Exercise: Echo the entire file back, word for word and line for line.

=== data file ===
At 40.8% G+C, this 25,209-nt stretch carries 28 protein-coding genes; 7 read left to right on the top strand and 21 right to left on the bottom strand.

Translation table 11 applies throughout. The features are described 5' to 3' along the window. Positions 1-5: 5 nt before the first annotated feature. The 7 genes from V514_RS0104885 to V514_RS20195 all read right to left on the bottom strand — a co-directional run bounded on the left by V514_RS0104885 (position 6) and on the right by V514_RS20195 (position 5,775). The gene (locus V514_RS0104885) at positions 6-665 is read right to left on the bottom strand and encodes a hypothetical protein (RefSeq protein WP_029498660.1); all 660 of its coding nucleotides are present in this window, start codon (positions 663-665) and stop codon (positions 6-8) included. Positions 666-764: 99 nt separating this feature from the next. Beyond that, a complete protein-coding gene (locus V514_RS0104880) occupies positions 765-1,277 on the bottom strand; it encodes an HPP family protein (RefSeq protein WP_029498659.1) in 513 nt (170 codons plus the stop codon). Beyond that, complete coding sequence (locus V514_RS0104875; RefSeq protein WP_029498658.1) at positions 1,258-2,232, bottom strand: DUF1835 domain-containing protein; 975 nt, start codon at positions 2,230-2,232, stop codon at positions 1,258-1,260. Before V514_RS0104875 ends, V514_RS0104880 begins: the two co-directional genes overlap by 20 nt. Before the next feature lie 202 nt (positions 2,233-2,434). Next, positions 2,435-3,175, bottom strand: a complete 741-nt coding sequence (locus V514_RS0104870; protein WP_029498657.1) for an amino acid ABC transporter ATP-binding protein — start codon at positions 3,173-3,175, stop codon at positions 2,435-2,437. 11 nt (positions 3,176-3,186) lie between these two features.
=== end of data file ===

At 40.8% G+C, this 25,209-nt stretch carries 28 protein-coding genes; 7 read left to right on the top strand and 21 right to left on the bottom strand.

Translation table 11 applies throughout. The features are described 5' to 3' along the window. Positions 1-5: 5 nt before the first annotated feature. The 7 genes from V514_RS0104885 to V514_RS20195 all read right to left on the bottom strand — a co-directional run bounded on the left by V514_RS0104885 (position 6) and on the right by V514_RS20195 (position 5,775). The gene (locus V514_RS0104885) at positions 6-665 is read right to left on the bottom strand and encodes a hypothetical protein (RefSeq protein WP_029498660.1); all 660 of its coding nucleotides are present in this window, start codon (positions 663-665) and stop codon (positions 6-8) included. Positions 666-764: 99 nt separating this feature from the next. Beyond that, a complete protein-coding gene (locus V514_RS0104880) occupies positions 765-1,277 on the bottom strand; it encodes an HPP family protein (RefSeq protein WP_029498659.1) in 513 nt (170 codons plus the stop codon). Beyond that, complete coding sequence (locus V514_RS0104875; RefSeq protein WP_029498658.1) at positions 1,258-2,232, bottom strand: DUF1835 domain-containing protein; 975 nt, start codon at positions 2,230-2,232, stop codon at positions 1,258-1,260. Before V514_RS0104875 ends, V514_RS0104880 begins: the two co-directional genes overlap by 20 nt. Before the next feature lie 202 nt (positions 2,233-2,434). Next, positions 2,435-3,175, bottom strand: a complete 741-nt coding sequence (locus V514_RS0104870; protein WP_029498657.1) for an amino acid ABC transporter ATP-binding protein — start codon at positions 3,173-3,175, stop codon at positions 2,435-2,437. 11 nt (positions 3,176-3,186) lie between these two features.